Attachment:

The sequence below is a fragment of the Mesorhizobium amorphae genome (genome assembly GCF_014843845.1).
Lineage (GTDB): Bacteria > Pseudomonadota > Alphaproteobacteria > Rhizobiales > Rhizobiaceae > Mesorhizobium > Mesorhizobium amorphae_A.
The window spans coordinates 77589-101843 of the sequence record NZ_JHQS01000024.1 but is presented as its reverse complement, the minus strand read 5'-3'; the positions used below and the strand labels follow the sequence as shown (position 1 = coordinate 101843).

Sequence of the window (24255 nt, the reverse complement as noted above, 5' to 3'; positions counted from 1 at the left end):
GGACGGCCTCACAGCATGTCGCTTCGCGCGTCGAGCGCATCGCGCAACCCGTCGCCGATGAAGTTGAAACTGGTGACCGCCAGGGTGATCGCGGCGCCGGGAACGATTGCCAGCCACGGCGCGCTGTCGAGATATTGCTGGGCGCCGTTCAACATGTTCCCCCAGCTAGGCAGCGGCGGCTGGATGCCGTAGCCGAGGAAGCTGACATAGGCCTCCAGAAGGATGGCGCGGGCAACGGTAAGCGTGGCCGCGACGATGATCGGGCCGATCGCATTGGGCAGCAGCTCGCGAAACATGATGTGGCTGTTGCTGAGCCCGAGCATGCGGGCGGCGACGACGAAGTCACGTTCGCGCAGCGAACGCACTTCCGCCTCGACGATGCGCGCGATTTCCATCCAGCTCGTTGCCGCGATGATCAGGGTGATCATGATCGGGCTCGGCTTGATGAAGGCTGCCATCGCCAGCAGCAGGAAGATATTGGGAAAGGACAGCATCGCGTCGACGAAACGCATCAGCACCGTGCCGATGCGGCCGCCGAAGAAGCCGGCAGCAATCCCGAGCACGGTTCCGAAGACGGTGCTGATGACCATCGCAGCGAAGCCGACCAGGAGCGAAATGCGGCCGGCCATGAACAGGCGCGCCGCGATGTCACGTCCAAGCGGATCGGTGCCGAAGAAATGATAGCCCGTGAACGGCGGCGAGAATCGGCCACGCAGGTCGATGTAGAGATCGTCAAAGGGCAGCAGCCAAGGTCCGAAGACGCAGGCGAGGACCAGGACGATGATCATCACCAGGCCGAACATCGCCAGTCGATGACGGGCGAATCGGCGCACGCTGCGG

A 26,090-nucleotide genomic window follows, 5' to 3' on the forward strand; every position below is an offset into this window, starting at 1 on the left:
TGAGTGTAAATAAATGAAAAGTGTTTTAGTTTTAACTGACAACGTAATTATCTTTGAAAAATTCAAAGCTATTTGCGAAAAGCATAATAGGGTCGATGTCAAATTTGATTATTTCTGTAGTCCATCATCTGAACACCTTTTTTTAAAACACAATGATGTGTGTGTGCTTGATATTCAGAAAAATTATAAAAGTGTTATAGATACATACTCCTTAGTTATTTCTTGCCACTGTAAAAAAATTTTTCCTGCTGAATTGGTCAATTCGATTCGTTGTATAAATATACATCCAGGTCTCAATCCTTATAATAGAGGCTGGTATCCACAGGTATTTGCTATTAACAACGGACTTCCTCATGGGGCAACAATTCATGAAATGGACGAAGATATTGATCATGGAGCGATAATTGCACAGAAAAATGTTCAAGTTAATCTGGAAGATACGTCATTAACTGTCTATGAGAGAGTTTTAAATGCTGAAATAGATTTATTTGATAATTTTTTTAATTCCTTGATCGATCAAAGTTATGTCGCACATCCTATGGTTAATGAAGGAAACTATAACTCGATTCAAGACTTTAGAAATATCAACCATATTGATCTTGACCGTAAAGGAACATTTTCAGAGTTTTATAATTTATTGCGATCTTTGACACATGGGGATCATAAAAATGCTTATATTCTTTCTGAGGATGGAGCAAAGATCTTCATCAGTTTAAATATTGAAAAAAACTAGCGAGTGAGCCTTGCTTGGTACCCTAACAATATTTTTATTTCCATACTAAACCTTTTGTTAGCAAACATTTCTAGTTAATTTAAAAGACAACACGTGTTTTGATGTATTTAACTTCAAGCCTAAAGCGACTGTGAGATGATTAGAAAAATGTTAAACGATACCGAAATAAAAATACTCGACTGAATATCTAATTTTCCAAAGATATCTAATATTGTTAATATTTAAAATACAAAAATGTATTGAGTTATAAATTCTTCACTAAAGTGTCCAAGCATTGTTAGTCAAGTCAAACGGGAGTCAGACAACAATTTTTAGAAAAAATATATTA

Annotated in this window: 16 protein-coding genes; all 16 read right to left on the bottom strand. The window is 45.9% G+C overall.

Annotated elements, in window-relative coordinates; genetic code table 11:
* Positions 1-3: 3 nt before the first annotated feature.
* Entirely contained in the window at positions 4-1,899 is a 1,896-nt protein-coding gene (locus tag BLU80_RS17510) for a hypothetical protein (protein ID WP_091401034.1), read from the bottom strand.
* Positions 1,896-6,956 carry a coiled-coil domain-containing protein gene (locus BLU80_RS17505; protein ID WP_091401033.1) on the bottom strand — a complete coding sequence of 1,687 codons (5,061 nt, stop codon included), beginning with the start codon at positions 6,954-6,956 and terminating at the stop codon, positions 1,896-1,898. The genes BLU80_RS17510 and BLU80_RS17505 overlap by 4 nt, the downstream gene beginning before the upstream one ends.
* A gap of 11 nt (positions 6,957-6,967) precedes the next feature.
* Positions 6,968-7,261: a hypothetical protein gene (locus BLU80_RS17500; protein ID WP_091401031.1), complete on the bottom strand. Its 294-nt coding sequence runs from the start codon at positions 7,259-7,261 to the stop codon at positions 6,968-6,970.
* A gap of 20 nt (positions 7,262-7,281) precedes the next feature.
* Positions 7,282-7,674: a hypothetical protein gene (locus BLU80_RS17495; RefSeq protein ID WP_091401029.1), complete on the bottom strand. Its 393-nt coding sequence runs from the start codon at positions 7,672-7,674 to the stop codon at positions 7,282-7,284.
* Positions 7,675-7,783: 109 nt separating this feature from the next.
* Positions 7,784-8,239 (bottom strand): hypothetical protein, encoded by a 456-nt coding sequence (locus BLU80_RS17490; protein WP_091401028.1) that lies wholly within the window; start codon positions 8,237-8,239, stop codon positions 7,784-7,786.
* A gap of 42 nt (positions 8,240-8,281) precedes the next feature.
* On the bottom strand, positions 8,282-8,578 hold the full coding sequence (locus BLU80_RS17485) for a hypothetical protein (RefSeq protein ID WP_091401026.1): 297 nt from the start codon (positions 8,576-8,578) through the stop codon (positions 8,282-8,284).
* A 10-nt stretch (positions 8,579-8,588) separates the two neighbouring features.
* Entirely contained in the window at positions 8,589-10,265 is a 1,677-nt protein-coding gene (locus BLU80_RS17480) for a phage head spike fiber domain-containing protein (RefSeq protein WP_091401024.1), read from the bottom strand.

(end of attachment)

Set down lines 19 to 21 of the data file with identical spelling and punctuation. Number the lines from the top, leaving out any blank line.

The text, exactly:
* A gap of 42 nt (positions 8,240-8,281) precedes the next feature.
* On the bottom strand, positions 8,282-8,578 hold the full coding sequence (locus BLU80_RS17485) for a hypothetical protein (RefSeq protein ID WP_091401026.1): 297 nt from the start codon (positions 8,576-8,578) through the stop codon (positions 8,282-8,284).
* A 10-nt stretch (positions 8,579-8,588) separates the two neighbouring features.